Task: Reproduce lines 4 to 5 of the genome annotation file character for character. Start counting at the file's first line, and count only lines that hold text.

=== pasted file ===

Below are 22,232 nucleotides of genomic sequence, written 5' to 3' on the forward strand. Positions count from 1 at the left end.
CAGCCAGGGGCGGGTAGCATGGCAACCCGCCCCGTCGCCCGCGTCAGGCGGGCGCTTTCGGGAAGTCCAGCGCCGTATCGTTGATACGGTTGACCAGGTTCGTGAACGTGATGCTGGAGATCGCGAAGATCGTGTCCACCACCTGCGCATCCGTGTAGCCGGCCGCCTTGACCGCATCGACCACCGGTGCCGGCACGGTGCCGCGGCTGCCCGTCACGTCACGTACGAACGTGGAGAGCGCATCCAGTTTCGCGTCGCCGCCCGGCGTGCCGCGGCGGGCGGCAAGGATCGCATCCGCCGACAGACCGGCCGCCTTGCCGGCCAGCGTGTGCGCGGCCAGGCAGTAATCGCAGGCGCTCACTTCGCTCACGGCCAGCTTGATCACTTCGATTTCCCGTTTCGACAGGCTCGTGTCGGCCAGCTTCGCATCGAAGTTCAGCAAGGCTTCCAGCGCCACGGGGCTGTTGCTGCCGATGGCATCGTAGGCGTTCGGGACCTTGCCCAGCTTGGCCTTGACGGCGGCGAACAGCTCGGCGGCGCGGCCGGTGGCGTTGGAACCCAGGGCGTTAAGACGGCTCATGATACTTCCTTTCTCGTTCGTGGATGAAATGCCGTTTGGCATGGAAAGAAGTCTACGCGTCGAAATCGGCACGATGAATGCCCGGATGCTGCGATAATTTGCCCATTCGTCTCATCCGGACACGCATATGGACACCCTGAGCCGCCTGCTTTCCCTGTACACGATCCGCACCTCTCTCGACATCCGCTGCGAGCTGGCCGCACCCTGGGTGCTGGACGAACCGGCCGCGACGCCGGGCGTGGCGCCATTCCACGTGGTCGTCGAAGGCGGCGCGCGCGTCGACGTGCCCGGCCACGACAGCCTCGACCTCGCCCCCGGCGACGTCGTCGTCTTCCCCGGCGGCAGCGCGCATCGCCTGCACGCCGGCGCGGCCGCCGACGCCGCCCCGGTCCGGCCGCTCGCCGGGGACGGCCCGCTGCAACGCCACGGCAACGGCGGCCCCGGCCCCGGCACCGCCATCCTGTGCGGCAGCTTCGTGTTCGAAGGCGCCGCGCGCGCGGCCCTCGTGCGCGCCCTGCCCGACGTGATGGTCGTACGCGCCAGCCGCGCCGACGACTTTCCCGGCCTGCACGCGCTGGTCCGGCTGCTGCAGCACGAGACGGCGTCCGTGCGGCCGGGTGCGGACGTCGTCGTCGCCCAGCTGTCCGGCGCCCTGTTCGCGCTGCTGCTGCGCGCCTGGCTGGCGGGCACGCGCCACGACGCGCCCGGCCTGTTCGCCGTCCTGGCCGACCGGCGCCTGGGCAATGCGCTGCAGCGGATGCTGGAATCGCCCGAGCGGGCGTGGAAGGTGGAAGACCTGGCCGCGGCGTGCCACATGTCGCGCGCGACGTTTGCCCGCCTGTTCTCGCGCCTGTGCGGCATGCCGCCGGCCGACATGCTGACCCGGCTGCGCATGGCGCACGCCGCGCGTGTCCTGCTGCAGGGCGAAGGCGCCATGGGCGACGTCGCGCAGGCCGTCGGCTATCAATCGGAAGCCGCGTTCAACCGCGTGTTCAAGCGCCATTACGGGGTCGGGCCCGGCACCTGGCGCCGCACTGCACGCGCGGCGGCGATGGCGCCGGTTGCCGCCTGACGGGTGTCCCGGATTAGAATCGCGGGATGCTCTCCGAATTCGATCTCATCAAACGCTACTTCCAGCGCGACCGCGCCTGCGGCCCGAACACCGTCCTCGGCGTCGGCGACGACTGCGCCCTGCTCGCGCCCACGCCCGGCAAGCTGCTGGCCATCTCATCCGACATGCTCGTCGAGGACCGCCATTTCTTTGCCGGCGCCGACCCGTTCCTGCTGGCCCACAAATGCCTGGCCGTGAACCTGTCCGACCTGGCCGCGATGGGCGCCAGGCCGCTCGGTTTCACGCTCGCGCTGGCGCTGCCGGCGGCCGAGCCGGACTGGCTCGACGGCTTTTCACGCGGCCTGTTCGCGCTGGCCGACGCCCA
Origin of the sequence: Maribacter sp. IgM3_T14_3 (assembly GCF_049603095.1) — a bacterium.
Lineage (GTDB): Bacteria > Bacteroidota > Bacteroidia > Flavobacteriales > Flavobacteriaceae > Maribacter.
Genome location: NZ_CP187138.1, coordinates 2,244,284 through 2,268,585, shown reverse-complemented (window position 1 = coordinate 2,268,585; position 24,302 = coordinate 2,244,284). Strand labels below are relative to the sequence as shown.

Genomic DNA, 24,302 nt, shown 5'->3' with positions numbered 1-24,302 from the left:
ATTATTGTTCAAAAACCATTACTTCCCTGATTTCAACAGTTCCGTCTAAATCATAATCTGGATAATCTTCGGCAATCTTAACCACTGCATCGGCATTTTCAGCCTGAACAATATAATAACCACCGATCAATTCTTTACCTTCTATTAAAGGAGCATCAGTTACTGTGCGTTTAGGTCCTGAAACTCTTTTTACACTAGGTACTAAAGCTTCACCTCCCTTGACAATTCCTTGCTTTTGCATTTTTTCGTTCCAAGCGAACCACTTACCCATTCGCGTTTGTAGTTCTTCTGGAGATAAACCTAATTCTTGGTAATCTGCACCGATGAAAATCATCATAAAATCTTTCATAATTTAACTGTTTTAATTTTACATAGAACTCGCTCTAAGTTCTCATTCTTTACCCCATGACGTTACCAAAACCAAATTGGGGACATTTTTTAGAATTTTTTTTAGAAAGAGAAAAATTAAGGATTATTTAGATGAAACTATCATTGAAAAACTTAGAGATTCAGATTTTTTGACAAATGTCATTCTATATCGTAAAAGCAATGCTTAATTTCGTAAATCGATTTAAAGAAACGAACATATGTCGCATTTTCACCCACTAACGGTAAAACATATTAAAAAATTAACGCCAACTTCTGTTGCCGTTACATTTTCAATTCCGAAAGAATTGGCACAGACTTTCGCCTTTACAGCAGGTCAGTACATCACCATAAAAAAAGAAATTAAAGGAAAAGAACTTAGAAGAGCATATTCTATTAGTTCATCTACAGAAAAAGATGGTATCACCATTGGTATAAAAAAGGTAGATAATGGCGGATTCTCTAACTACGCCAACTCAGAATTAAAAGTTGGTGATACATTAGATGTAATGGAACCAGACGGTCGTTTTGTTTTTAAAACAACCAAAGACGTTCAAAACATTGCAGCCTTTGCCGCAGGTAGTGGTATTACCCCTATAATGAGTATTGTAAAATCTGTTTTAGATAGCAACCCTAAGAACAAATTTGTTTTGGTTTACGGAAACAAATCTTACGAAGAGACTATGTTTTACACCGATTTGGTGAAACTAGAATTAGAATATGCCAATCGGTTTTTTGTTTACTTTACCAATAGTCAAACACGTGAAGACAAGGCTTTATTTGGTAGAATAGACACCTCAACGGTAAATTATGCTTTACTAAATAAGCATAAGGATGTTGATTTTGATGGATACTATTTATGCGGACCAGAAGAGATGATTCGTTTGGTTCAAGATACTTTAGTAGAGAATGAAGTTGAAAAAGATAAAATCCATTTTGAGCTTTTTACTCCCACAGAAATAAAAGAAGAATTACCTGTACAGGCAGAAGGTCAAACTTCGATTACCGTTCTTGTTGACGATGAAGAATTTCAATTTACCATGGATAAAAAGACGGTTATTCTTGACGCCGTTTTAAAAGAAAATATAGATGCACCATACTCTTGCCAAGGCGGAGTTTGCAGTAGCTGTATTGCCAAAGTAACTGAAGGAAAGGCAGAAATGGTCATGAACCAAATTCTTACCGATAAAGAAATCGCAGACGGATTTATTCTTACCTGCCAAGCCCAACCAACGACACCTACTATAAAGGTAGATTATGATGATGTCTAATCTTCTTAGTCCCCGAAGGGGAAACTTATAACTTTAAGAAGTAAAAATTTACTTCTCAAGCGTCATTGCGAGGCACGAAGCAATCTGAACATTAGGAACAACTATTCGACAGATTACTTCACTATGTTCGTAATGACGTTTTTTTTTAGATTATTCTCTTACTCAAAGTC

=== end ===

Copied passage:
Lineage (GTDB): Bacteria > Bacteroidota > Bacteroidia > Flavobacteriales > Flavobacteriaceae > Maribacter.
Genome location: NZ_CP187138.1, coordinates 2,244,284 through 2,268,585, shown reverse-complemented (window position 1 = coordinate 2,268,585; position 24,302 = coordinate 2,244,284). Strand labels below are relative to the sequence as shown.